Tom Black is successful software entrepreneur who sold his business and enjoys elaborate house projects in retirement. He’s renovating his kitchen, building am impressive screening room and installing a terraced garden with outdoor lighting display at his hillside home. All at the same time. He’s also taking care of his former partner recovering from recent neurosurgery and extending support to other family members. Most importantly, he’s driving his BMWi3 electric car. “I’ve never had a car like this. I have withdrawal if I don’t drive it every day. It’s the most fun car ever.”
We took a Saturday night spin to Petra Mediterranean Pizza; I can attest the car is fun. We enjoyed our pizza and beer outside on a warm October night, the two oldest guys at this college hangout. Over a couple of slices, another aspect of Tom emerged: the meditative Buddhist. Our conversation ricocheted between Western and Eastern sensibilities. A few of Tom’s most fascinating perspectives:
“Our nature requires us to do things, to act. Humans always know the right thing to do. We often act outside that nature, yet still we know. It shows up in dreams, in illness. Pay me now or pay me later. It will always cost more later. We cannot be happy unless we give.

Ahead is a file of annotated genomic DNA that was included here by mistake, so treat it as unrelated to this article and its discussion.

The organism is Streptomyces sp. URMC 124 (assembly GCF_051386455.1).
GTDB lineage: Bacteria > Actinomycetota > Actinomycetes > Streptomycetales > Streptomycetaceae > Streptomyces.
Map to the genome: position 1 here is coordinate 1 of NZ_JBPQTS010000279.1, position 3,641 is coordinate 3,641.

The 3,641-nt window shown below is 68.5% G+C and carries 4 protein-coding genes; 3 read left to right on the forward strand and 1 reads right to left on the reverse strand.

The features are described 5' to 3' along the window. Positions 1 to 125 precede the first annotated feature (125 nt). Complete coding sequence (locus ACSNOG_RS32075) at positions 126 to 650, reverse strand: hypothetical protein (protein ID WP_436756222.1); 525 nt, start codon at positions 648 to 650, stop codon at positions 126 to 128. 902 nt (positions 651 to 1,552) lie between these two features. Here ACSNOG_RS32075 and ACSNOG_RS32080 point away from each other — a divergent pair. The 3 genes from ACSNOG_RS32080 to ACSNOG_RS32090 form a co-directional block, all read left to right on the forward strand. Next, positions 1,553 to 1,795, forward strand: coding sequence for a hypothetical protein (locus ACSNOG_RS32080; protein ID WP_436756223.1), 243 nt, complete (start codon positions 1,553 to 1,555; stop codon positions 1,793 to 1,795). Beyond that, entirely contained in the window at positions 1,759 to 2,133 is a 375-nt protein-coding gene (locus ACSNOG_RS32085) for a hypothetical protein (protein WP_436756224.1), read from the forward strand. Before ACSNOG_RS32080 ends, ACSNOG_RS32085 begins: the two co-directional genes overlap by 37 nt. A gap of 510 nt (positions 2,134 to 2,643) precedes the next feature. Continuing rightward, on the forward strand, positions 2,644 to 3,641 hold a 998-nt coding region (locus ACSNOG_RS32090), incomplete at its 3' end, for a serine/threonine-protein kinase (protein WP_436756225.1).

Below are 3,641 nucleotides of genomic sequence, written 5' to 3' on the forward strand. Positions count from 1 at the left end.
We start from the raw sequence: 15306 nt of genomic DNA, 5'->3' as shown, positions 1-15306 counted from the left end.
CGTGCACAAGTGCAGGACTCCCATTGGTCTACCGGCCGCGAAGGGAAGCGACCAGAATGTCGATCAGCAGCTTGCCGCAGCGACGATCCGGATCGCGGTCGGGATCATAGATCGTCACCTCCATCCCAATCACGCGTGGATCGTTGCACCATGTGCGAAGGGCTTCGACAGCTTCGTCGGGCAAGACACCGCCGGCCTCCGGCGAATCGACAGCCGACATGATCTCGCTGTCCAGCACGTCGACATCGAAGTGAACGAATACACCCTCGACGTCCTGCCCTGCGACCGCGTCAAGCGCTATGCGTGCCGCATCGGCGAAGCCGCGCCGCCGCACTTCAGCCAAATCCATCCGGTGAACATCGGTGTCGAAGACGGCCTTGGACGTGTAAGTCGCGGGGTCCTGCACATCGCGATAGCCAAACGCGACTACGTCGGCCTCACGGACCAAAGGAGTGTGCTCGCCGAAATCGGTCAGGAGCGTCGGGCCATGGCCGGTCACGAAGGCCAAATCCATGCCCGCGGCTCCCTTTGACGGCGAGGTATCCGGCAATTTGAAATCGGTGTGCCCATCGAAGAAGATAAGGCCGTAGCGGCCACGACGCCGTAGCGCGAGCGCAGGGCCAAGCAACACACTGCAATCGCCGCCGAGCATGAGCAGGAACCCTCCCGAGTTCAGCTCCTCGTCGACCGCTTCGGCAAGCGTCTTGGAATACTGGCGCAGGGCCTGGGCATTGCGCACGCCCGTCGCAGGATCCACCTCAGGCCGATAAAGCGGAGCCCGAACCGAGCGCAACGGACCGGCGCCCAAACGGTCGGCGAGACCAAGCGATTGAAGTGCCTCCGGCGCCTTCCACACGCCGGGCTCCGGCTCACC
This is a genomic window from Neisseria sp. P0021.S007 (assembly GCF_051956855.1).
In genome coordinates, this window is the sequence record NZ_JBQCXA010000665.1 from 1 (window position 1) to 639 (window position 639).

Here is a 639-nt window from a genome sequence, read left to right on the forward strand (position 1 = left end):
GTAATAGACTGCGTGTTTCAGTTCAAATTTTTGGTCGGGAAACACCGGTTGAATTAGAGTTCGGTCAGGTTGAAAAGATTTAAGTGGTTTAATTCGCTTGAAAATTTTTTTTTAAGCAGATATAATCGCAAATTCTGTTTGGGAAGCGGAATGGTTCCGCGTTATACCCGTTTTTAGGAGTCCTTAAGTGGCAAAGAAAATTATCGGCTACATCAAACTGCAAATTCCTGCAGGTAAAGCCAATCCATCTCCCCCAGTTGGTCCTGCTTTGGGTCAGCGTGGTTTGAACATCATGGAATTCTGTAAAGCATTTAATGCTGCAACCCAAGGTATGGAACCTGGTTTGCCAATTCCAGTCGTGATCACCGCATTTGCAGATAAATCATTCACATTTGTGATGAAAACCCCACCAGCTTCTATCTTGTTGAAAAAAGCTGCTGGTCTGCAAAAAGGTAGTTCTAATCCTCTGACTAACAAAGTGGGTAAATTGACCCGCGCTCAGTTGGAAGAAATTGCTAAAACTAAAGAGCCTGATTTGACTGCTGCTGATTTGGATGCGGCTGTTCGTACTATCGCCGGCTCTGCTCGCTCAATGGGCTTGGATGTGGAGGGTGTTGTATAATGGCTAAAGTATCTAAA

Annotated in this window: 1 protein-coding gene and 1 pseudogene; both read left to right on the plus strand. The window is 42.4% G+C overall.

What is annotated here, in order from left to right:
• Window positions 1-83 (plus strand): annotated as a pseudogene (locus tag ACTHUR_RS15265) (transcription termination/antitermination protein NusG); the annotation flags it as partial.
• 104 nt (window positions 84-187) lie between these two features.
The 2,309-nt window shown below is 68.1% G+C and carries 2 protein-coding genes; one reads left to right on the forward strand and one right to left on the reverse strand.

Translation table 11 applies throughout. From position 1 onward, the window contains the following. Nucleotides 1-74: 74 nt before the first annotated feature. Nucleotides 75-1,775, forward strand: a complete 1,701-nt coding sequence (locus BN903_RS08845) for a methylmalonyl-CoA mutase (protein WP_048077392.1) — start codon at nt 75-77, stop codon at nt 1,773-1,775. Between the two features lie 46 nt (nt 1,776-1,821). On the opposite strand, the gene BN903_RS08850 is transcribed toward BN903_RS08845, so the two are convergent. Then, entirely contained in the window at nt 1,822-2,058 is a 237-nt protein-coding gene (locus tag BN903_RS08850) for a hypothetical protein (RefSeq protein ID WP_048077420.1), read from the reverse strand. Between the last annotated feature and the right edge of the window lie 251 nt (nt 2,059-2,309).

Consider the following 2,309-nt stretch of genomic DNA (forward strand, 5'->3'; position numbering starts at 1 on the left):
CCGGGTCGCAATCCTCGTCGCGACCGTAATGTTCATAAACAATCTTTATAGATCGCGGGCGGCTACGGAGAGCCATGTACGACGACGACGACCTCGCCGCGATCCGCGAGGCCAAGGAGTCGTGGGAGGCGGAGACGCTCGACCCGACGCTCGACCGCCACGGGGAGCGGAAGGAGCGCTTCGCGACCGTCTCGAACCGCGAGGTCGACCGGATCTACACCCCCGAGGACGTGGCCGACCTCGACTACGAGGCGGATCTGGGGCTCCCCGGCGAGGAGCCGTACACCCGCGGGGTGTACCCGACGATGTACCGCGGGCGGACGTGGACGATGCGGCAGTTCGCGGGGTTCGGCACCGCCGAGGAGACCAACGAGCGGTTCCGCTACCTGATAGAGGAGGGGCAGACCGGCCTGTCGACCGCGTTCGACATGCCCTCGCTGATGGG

“We are creating a society where people can’t concentrate. It’s a sad thing to see someone running through the mountains with their iPod on.
“In 1775, eighty percent of potential voter’s could read and understand the thoughts contained in Thomas Paine’s Common Sense. Now, 39% of Americans in a recent poll said the sun revolved around the earth.
“When you seek the truth, it is an empowering act. You are aware of your power to inflict pain and feel the pain when you don’t act in truthful ways.”
How will we live tomorrow?
“I see tomorrow as one hundred million years from now. We will still be here. We are infants. We will make many, mistakes, and many more. We are too established to completely wipe out the species. It’s going to take a long time to see evolution. I don’t know how we’ll evolve, but we will. Individual humans will live for thousands of years. The beginning of life will be our whole lifetime now. The older we get, the longer we live, the fewer mistakes we will make.
“Societies work better as our age gets longer. Spread it out to thousands of years and our knowledge and wisdom will be great. We have solutions for the problems confronting us now: food; energy; resources for 7.5 billion people. We don’t have the political will to implement what we know.
“Don’t get me wrong, there will be great suffering along the way, The U.S. will disappear. We will move toward a one-world government. That will be painful; it will only happen through war. But we will survive. We will flourish.”